Photo: Lee Pellegrini

Meet the Fenti Fried Chicken Guy

How Joe McCartney ’19 became a social media comedy star.

Joe McCartney ’19, who studied finance and information systems at BC, is four years into a successful corporate career. But what he’s known for—what gets him recognized every weekend around Boston—are the wildly popular comedy videos he posts to social media. In his riffs on the minutiae of life in the city for a young professional, he portrays a variety of familiar characters—an exhausted participant in an office Zoom meeting, someone on a cringe-inducing first date, or, yes, one of the T subway lines. Capturing these absurdities of modern life has earned McCartney more than one hundred thousand followers on both TikTok and Instagram, and even given him a dose of celebrity in Boston. “Any Boston bar I go out to, someone’s going to point at me and be like, ‘You’re the TikTok guy,’” he said. His most popular video on that platform—in which his love of Hulu’s The Bear inspires him to act like the main character—has been viewed more than ten million times, a number that would have been unfathomable when he started. “Now, if I don’t even get ten thousand views, I’m like, ‘what a waste of time,’” he said. “It’s crazy how quickly the goalposts move as you grow.”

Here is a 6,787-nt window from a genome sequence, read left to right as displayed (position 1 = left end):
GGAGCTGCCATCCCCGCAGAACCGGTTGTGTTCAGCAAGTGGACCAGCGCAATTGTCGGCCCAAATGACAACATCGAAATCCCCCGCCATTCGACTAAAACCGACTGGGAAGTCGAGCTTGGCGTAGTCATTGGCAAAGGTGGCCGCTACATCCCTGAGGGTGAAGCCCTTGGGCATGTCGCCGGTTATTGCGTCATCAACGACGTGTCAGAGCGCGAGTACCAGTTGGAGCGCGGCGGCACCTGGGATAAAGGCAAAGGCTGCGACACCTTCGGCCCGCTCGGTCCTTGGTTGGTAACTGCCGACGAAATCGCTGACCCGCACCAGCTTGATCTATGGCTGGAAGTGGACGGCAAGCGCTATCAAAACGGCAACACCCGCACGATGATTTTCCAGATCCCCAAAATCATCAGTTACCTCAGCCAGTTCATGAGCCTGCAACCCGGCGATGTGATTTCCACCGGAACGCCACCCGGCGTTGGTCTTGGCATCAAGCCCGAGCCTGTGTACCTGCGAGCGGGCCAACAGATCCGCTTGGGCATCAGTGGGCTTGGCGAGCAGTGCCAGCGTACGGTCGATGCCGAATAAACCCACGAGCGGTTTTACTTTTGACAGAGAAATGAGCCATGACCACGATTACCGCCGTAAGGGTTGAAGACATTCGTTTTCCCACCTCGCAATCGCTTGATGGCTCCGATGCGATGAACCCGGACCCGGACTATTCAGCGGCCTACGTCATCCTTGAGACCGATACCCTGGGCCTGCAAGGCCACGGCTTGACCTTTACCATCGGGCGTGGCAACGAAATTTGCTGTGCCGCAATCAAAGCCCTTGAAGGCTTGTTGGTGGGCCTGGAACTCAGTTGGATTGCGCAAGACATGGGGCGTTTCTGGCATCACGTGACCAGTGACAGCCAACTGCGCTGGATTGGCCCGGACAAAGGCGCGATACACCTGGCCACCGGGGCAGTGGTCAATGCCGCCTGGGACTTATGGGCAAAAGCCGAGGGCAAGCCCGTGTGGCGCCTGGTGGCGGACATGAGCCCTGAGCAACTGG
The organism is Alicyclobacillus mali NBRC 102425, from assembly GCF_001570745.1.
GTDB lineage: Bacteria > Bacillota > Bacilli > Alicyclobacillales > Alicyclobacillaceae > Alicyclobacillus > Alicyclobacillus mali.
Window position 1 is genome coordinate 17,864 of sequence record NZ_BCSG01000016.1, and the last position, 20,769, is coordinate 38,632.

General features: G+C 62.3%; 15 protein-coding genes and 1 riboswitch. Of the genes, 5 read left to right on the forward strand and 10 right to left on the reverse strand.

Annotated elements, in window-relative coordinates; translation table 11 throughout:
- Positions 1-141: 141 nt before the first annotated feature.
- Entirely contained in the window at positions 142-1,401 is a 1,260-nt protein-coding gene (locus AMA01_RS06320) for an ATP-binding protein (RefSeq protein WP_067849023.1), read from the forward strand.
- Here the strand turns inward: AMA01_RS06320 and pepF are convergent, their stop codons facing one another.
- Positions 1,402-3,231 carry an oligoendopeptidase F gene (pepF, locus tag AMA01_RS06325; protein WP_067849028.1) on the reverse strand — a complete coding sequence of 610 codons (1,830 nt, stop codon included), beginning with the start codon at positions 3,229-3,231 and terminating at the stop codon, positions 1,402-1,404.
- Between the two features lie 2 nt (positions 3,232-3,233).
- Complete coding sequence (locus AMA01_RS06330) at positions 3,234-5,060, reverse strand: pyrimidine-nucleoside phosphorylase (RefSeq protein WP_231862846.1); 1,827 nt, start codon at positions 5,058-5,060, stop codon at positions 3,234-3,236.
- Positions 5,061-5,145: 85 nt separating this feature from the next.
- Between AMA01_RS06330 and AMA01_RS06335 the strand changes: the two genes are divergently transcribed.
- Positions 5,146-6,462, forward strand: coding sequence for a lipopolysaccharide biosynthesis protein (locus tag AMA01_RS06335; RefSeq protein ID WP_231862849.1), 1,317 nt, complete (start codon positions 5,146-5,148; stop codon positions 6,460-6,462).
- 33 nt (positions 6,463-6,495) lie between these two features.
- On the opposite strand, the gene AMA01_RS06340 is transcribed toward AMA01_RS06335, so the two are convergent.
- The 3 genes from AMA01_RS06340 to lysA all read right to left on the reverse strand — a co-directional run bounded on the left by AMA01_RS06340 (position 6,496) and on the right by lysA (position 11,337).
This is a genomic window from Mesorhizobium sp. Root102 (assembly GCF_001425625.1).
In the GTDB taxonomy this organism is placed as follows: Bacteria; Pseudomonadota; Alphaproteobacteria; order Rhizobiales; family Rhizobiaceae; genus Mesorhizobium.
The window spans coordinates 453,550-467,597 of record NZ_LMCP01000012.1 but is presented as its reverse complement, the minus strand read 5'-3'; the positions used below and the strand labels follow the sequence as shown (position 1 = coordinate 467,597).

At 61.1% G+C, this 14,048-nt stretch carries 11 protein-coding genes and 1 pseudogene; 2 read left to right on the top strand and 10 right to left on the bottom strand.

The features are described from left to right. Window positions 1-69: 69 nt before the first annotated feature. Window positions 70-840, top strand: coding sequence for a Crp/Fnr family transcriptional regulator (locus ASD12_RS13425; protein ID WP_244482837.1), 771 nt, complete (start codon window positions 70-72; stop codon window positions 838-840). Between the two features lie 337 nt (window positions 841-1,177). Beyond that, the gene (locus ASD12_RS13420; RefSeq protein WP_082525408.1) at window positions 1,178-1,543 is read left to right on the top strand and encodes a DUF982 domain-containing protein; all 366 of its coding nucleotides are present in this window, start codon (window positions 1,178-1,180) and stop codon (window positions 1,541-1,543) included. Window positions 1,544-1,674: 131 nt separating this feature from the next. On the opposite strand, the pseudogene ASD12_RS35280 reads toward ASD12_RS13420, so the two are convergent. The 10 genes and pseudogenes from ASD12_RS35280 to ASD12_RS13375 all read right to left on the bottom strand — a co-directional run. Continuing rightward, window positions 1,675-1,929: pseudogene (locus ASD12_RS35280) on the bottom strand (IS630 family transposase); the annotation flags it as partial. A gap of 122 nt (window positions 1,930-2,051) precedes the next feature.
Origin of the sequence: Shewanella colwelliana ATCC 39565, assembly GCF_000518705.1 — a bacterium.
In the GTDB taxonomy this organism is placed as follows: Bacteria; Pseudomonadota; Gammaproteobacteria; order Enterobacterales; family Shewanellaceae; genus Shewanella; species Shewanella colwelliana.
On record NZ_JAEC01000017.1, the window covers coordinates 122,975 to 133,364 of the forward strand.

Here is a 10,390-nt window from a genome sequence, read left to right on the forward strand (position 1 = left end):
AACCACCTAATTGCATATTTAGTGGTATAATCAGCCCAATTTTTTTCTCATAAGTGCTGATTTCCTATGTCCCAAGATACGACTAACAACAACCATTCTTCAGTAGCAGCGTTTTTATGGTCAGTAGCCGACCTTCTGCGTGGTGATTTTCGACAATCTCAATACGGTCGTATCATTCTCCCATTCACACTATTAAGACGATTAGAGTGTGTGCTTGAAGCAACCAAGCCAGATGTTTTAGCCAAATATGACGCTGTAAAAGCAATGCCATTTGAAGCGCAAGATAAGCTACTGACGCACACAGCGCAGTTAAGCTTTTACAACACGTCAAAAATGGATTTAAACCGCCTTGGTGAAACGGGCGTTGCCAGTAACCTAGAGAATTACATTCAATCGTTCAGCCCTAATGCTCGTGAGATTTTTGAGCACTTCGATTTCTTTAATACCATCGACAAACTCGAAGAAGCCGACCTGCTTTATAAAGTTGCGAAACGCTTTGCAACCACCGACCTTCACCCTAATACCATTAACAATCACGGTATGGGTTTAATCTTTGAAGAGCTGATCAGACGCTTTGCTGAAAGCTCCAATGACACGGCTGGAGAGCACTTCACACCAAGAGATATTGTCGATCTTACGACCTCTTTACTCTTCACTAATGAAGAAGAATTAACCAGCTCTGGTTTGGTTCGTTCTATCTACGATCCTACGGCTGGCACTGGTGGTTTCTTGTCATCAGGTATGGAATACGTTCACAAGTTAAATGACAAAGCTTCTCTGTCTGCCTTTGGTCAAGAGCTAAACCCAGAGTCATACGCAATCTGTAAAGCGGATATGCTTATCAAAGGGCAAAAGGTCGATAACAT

But if McCartney’s face is well known these days, his name is not. He posts his videos under the pseudonym Fenti Fried Chicken, a version of his original handle, Fentucky Fried Chicken, which was a play on his favorite fast food chain. McCartney, who made his first video in 2021, is usually the only person on camera, wearing just enough of a costume to suggest, say, an office worker or a diehard Boston sports fan as he speaks to an imagined character who is out of frame. 

Growing up in Massachusetts, McCartney memorized the stand-up routines of his favorite comedians, including one by Brian Regan that he recited in a third-grade talent show. “Getting that initial laughter from my classmates was a rush,” he recalled. When he got to BC, he began writing for the New England Classic, the University’s satirical newspaper.

These days, McCartney has weekly stand-up gigs at Boston area venues such as Bleacher Bar and Bill’s Bar. He’s also diligent about his social media schedule, posting six new videos per week. “A lot of times I film three or four videos in one go and edit them all, usually on the bus or the train to a show,” he said. He manages all of this while succeeding in his day job as a senior associate at the professional services network PwC. “I like having two jobs,” McCartney said, “because it forces you to sit down and say, ‘All right, I can’t procrastinate.’”

McCartney said he plans to continue building his business career while doing comedy on the side, and to keep asking himself the important questions about his dual pursuits. “It’s, am I enjoying myself? Am I having fun?,” he said. “That’s the best perspective."  

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